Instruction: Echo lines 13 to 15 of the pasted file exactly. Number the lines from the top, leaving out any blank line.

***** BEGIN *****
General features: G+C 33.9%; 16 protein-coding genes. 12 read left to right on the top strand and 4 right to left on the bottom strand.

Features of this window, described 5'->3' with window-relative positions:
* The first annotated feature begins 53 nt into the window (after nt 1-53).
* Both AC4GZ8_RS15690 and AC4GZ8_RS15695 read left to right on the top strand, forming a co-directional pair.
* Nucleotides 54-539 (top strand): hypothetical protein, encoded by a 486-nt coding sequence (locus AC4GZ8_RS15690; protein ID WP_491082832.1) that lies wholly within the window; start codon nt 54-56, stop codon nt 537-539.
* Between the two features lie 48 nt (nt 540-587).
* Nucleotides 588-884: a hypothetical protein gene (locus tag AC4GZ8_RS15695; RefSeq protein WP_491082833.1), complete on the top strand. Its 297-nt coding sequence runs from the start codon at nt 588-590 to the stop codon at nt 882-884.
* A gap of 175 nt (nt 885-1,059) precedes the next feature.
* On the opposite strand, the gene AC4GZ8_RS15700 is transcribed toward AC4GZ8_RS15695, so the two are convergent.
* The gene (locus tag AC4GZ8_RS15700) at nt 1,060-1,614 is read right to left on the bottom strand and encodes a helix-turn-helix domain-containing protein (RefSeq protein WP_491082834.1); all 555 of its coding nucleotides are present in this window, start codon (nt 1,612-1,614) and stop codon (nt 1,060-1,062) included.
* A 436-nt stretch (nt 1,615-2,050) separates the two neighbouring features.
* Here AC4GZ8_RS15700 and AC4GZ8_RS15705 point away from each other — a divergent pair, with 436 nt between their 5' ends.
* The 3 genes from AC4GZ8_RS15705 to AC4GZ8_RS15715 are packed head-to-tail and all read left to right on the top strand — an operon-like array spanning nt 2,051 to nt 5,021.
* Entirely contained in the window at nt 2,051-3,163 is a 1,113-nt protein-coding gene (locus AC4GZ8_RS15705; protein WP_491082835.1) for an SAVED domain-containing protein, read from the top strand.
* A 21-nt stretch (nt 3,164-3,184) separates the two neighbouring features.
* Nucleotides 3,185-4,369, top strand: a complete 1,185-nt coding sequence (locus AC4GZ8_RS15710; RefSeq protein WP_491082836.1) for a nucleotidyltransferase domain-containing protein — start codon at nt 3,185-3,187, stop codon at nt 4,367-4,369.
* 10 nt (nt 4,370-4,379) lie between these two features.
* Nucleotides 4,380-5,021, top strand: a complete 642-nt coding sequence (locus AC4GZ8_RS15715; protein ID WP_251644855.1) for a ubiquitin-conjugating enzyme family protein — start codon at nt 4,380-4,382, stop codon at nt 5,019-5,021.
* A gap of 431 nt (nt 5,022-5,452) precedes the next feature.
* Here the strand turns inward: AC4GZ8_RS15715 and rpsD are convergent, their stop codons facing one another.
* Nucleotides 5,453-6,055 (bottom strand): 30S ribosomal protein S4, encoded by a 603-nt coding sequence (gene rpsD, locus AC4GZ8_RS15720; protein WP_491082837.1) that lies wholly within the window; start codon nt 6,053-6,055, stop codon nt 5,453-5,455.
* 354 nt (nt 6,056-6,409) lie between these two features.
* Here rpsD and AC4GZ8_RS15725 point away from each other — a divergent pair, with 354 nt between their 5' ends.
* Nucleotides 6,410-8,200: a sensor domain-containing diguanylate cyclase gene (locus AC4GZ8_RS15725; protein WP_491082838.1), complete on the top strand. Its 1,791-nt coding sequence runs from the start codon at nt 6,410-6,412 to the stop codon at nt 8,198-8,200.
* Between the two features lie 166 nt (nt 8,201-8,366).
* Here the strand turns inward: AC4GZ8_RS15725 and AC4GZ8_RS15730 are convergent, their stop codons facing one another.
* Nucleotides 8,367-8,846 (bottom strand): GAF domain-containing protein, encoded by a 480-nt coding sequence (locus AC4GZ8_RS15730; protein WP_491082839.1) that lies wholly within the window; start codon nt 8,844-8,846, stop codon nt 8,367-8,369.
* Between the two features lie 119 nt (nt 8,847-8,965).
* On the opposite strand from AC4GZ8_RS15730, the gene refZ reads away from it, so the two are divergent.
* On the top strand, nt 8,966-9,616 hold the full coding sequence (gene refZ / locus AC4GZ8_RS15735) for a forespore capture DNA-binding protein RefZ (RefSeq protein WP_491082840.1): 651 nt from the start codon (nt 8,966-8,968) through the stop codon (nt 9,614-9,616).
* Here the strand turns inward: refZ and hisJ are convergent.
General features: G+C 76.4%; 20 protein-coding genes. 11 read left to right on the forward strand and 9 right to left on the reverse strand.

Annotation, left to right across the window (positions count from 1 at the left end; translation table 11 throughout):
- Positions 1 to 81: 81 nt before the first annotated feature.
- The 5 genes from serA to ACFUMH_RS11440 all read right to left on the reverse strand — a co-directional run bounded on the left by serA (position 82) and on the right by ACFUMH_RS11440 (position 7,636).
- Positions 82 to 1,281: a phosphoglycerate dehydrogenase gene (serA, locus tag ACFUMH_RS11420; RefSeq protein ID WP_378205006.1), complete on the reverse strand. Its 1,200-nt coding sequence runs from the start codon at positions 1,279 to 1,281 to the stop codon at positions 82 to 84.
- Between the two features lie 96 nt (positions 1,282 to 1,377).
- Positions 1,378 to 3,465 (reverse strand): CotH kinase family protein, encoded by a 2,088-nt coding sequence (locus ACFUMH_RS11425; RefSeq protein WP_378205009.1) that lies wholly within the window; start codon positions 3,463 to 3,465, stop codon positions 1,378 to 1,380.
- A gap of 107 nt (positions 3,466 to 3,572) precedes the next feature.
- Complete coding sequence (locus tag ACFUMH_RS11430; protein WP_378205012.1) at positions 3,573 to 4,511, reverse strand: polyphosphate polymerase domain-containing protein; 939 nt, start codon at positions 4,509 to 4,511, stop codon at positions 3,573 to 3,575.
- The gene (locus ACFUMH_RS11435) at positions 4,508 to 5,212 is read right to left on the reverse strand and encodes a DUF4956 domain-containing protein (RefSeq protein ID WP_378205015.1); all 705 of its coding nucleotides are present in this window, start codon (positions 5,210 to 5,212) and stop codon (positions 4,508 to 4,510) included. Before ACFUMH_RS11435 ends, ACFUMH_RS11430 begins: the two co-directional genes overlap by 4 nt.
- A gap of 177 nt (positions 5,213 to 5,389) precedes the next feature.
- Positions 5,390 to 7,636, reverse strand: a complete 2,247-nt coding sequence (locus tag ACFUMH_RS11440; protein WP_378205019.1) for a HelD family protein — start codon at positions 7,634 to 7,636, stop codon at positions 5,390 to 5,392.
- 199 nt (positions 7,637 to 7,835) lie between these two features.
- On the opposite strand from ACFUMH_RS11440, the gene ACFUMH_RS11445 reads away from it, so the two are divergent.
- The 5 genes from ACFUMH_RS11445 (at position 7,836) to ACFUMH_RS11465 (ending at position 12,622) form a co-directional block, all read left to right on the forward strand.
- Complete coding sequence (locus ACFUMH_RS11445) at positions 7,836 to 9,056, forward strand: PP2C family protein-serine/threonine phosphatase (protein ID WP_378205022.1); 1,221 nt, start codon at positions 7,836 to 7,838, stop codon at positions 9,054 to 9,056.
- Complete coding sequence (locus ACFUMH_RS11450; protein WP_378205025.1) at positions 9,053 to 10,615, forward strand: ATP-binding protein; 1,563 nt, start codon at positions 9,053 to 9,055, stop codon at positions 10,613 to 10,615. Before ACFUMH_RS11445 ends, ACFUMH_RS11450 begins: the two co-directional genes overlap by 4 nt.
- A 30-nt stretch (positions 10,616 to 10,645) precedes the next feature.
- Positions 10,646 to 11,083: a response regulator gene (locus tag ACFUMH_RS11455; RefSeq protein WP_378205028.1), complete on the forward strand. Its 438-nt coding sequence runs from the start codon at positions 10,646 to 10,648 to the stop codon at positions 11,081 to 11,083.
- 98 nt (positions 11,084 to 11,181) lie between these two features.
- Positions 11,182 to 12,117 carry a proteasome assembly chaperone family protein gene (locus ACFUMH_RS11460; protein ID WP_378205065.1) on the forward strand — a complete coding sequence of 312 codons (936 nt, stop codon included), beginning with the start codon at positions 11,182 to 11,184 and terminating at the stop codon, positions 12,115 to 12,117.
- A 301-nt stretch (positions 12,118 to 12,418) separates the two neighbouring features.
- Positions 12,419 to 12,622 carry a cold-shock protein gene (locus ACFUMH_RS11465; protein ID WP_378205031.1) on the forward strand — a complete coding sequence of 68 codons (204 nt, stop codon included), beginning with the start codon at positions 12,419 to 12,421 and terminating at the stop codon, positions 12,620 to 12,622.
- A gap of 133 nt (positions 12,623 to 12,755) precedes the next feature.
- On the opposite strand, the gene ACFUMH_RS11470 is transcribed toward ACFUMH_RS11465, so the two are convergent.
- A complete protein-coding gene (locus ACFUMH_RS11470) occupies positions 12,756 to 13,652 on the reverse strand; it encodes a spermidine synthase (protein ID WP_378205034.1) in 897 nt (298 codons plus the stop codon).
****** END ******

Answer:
* The 3 genes from AC4GZ8_RS15705 to AC4GZ8_RS15715 are packed head-to-tail and all read left to right on the top strand — an operon-like array spanning nt 2,051 to nt 5,021.
* Entirely contained in the window at nt 2,051-3,163 is a 1,113-nt protein-coding gene (locus AC4GZ8_RS15705; protein WP_491082835.1) for an SAVED domain-containing protein, read from the top strand.
* A 21-nt stretch (nt 3,164-3,184) separates the two neighbouring features.